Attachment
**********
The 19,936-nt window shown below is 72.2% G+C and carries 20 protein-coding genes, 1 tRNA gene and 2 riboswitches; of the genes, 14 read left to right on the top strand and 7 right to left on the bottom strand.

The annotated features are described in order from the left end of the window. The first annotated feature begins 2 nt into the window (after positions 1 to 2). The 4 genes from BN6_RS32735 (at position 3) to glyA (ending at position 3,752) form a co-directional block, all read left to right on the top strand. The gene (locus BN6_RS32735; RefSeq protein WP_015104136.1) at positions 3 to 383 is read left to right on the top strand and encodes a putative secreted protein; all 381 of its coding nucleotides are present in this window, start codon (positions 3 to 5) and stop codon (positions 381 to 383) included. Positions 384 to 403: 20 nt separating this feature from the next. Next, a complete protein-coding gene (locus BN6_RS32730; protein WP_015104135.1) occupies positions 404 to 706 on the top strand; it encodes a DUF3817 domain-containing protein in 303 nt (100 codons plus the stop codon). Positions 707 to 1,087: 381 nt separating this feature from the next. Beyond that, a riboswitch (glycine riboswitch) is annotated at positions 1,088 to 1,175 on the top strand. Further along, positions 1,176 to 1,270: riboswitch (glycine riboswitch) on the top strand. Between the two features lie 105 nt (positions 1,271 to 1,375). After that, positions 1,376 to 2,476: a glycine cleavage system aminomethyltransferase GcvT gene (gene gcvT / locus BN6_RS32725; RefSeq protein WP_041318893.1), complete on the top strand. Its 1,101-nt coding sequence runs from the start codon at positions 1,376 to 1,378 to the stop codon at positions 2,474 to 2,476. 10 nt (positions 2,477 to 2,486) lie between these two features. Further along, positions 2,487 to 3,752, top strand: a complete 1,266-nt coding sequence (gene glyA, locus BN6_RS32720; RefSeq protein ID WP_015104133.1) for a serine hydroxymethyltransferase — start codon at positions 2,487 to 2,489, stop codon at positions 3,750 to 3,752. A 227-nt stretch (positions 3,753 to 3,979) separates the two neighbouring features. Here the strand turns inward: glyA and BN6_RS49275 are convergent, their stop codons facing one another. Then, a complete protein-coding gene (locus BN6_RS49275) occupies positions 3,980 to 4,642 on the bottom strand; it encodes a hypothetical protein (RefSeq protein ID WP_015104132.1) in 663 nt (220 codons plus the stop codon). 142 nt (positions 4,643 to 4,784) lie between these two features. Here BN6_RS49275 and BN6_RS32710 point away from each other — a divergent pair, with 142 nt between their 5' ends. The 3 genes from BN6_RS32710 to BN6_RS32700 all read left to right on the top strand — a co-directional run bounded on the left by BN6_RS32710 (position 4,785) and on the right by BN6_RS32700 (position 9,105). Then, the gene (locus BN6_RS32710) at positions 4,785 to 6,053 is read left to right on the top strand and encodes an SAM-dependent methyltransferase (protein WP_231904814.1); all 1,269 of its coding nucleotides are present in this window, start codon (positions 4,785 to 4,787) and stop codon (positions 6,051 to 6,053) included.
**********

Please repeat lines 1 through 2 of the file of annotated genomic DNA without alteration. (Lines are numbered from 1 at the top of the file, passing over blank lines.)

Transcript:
The 19,936-nt window shown below is 72.2% G+C and carries 20 protein-coding genes, 1 tRNA gene and 2 riboswitches; of the genes, 14 read left to right on the top strand and 7 right to left on the bottom strand.

The annotated features are described in order from the left end of the window. The first annotated feature begins 2 nt into the window (after positions 1 to 2). The 4 genes from BN6_RS32735 (at position 3) to glyA (ending at position 3,752) form a co-directional block, all read left to right on the top strand. The gene (locus BN6_RS32735; RefSeq protein WP_015104136.1) at positions 3 to 383 is read left to right on the top strand and encodes a putative secreted protein; all 381 of its coding nucleotides are present in this window, start codon (positions 3 to 5) and stop codon (positions 381 to 383) included. Positions 384 to 403: 20 nt separating this feature from the next. Next, a complete protein-coding gene (locus BN6_RS32730; protein WP_015104135.1) occupies positions 404 to 706 on the top strand; it encodes a DUF3817 domain-containing protein in 303 nt (100 codons plus the stop codon). Positions 707 to 1,087: 381 nt separating this feature from the next. Beyond that, a riboswitch (glycine riboswitch) is annotated at positions 1,088 to 1,175 on the top strand. Further along, positions 1,176 to 1,270: riboswitch (glycine riboswitch) on the top strand. Between the two features lie 105 nt (positions 1,271 to 1,375). After that, positions 1,376 to 2,476: a glycine cleavage system aminomethyltransferase GcvT gene (gene gcvT / locus BN6_RS32725; RefSeq protein WP_041318893.1), complete on the top strand. Its 1,101-nt coding sequence runs from the start codon at positions 1,376 to 1,378 to the stop codon at positions 2,474 to 2,476. 10 nt (positions 2,477 to 2,486) lie between these two features. Further along, positions 2,487 to 3,752, top strand: a complete 1,266-nt coding sequence (gene glyA, locus BN6_RS32720; RefSeq protein ID WP_015104133.1) for a serine hydroxymethyltransferase — start codon at positions 2,487 to 2,489, stop codon at positions 3,750 to 3,752. A 227-nt stretch (positions 3,753 to 3,979) separates the two neighbouring features. Here the strand turns inward: glyA and BN6_RS49275 are convergent, their stop codons facing one another. Then, a complete protein-coding gene (locus BN6_RS49275) occupies positions 3,980 to 4,642 on the bottom strand; it encodes a hypothetical protein (RefSeq protein ID WP_015104132.1) in 663 nt (220 codons plus the stop codon). 142 nt (positions 4,643 to 4,784) lie between these two features. Here BN6_RS49275 and BN6_RS32710 point away from each other — a divergent pair, with 142 nt between their 5' ends. The 3 genes from BN6_RS32710 to BN6_RS32700 all read left to right on the top strand — a co-directional run bounded on the left by BN6_RS32710 (position 4,785) and on the right by BN6_RS32700 (position 9,105). Then, the gene (locus BN6_RS32710) at positions 4,785 to 6,053 is read left to right on the top strand and encodes an SAM-dependent methyltransferase (protein WP_231904814.1); all 1,269 of its coding nucleotides are present in this window, start codon (positions 4,785 to 4,787) and stop codon (positions 6,051 to 6,053) included.